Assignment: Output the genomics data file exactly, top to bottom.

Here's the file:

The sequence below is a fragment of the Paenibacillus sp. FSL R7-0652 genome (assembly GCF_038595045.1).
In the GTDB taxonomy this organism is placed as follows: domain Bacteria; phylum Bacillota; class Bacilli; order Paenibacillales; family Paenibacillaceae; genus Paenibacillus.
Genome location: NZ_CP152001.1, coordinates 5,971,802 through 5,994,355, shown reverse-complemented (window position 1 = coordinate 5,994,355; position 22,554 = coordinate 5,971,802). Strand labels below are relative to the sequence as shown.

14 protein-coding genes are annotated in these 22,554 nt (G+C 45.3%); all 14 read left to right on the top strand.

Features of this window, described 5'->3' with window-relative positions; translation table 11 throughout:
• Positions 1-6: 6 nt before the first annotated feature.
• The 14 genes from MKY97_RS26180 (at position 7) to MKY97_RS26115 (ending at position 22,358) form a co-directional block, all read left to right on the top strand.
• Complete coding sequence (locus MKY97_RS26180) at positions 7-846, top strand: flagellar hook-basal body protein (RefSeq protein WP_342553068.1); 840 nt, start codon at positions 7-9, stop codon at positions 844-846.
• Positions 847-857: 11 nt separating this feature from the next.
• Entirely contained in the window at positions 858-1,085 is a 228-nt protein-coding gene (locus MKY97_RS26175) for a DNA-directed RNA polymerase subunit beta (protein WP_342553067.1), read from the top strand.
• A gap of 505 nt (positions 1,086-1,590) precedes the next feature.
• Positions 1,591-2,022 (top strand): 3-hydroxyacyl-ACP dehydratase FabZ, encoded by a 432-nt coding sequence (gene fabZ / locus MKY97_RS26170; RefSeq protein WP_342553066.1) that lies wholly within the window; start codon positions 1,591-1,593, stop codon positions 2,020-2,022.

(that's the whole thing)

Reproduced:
The sequence below is a fragment of the Paenibacillus sp. FSL R7-0652 genome (assembly GCF_038595045.1).
In the GTDB taxonomy this organism is placed as follows: domain Bacteria; phylum Bacillota; class Bacilli; order Paenibacillales; family Paenibacillaceae; genus Paenibacillus.
Genome location: NZ_CP152001.1, coordinates 5,971,802 through 5,994,355, shown reverse-complemented (window position 1 = coordinate 5,994,355; position 22,554 = coordinate 5,971,802). Strand labels below are relative to the sequence as shown.

14 protein-coding genes are annotated in these 22,554 nt (G+C 45.3%); all 14 read left to right on the top strand.

Features of this window, described 5'->3' with window-relative positions; translation table 11 throughout:
• Positions 1-6: 6 nt before the first annotated feature.
• The 14 genes from MKY97_RS26180 (at position 7) to MKY97_RS26115 (ending at position 22,358) form a co-directional block, all read left to right on the top strand.
• Complete coding sequence (locus MKY97_RS26180) at positions 7-846, top strand: flagellar hook-basal body protein (RefSeq protein WP_342553068.1); 840 nt, start codon at positions 7-9, stop codon at positions 844-846.
• Positions 847-857: 11 nt separating this feature from the next.
• Entirely contained in the window at positions 858-1,085 is a 228-nt protein-coding gene (locus MKY97_RS26175) for a DNA-directed RNA polymerase subunit beta (protein WP_342553067.1), read from the top strand.
• A gap of 505 nt (positions 1,086-1,590) precedes the next feature.
• Positions 1,591-2,022 (top strand): 3-hydroxyacyl-ACP dehydratase FabZ, encoded by a 432-nt coding sequence (gene fabZ / locus MKY97_RS26170; RefSeq protein WP_342553066.1) that lies wholly within the window; start codon positions 1,591-1,593, stop codon positions 2,020-2,022.